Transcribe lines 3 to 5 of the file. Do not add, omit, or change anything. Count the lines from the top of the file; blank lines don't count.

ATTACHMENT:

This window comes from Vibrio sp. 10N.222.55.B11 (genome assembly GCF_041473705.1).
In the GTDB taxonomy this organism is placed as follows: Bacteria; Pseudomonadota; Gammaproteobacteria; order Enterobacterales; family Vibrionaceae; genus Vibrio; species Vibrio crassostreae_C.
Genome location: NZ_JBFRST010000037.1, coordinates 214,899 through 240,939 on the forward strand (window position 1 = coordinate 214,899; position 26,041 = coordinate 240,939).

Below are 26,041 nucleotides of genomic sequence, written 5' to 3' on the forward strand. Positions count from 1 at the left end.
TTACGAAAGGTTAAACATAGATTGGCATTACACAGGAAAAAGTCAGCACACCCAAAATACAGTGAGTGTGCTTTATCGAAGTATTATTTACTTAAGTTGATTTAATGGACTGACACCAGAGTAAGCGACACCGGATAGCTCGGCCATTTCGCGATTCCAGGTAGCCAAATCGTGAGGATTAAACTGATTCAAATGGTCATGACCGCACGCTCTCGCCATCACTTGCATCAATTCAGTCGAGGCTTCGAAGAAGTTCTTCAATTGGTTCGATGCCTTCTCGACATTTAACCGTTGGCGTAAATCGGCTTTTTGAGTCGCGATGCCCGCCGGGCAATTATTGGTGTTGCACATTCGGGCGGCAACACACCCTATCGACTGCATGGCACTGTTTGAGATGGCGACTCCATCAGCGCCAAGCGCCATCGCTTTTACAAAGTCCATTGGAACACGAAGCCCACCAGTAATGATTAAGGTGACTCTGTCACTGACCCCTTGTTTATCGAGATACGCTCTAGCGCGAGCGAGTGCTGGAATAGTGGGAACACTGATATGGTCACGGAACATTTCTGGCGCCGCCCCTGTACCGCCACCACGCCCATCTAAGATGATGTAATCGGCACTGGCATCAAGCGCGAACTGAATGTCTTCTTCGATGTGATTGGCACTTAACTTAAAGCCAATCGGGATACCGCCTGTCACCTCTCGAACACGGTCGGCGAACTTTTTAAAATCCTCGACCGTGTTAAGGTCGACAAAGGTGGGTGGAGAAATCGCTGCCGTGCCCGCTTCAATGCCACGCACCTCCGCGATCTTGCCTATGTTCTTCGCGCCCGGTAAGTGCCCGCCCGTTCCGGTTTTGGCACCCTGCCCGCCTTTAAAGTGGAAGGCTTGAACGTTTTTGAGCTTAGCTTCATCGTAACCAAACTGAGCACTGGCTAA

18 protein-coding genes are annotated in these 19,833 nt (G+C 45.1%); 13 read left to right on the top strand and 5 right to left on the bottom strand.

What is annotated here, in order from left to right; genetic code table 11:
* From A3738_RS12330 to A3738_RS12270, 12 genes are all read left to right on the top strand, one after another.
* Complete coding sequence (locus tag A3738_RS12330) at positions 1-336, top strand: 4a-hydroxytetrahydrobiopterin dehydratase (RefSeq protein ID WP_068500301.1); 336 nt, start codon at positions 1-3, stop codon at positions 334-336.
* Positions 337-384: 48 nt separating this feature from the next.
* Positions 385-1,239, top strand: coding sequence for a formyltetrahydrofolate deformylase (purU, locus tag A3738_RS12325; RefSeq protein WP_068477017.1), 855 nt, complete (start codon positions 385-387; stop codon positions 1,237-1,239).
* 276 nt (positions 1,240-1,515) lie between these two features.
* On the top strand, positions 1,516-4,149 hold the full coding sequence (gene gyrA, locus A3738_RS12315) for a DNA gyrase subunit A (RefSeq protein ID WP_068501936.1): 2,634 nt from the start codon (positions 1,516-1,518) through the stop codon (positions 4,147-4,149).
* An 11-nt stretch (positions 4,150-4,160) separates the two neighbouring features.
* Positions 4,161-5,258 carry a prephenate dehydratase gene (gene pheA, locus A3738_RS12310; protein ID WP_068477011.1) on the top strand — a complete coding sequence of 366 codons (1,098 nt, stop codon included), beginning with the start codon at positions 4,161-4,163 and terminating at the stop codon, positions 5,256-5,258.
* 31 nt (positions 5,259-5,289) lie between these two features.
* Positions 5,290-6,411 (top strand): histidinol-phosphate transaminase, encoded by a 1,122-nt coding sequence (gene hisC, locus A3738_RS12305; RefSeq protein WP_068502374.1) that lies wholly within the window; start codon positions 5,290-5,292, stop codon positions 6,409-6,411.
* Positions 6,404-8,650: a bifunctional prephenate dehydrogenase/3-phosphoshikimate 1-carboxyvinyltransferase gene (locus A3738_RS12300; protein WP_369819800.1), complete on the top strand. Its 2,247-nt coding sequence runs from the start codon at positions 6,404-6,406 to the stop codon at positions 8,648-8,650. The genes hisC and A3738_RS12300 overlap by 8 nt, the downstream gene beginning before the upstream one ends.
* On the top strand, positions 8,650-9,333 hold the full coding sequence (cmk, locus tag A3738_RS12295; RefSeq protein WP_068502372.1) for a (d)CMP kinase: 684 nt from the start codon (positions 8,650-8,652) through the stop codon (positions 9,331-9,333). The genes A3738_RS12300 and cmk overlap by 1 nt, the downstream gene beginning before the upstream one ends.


Genome location: NZ_JBFRST010000037.1, coordinates 214,899 through 240,939 on the forward strand (window position 1 = coordinate 214,899; position 26,041 = coordinate 240,939).

Below are 26,041 nucleotides of genomic sequence, written 5' to 3' on the forward strand. Positions count from 1 at the left end.
TTACGAAAGGTTAAACATAGATTGGCATTACACAGGAAAAAGTCAGCACACCCAAAATACAGTGAGTGTGCTTTATCGAAGTATTATTTACTTAAGTTGATTTAATGGACTGACACCAGAGTAAGCGACACCGGATAGCTCGGCCATTTCGCGATTCCAGGTAGCCAAATCGTGAGGATTAAACTGATTCAAATGGTCATGACCGCACGCTCTCGCCATCACTTGCATCAATTCAGTCGAGGCTTCGAAGAAGTTCTTCAATTGGTTCGATGCCTTCTCGACATTTAACCGTTGGCGTAAATCGGCTTTTTGAGTCGCGATGCCCGCCGGGCAATTATTGGTGTTGCACATTCGGGCGGCAACACACCCTATCGACTGCATGGCACTGTTTGAGATGGCGACTCCATCAGCGCCAAGCGCCATCGCTTTTACAAAGTCCATTGGAACACGAAGCCCACCAGTAATGATTAAGGTGACTCTGTCACTGACCCCTTGTTTATCGAGATACGCTCTAGCGCGAGCGAGTGCTGGAATAGTGGGAACACTGATATGGTCACGGAACATTTCTGGCGCCGCCCCTGTACCGCCACCACGCCCATCTAAGATGATGTAATCGGCACTGGCATCAAGCGCGAACTGAATGTCTTCTTCGATGTGATTGGCACTTAACTTAAAGCCAATCGGGATACCGCCTGTCACCTCTCGAACACGGTCGGCGAACTTTTTAAAATCCTCGACCGTGTTAAGGTCGACAAAGGTGGGTGGAGAAATCGCTGCCGTGCCCGCTTCAATGCCACGCACCTCCGCGATCTTGCCTATGTTCTTCGCGCCCGGTAAGTGCCCGCCCGTTCCGGTTTTGGCACCCTGCCCGCCTTTAAAGTGGAAGGCTTGAACGTTTTTGAGCTTAGCTTCATCGTAACCAAACTGAGCACTGGCTAA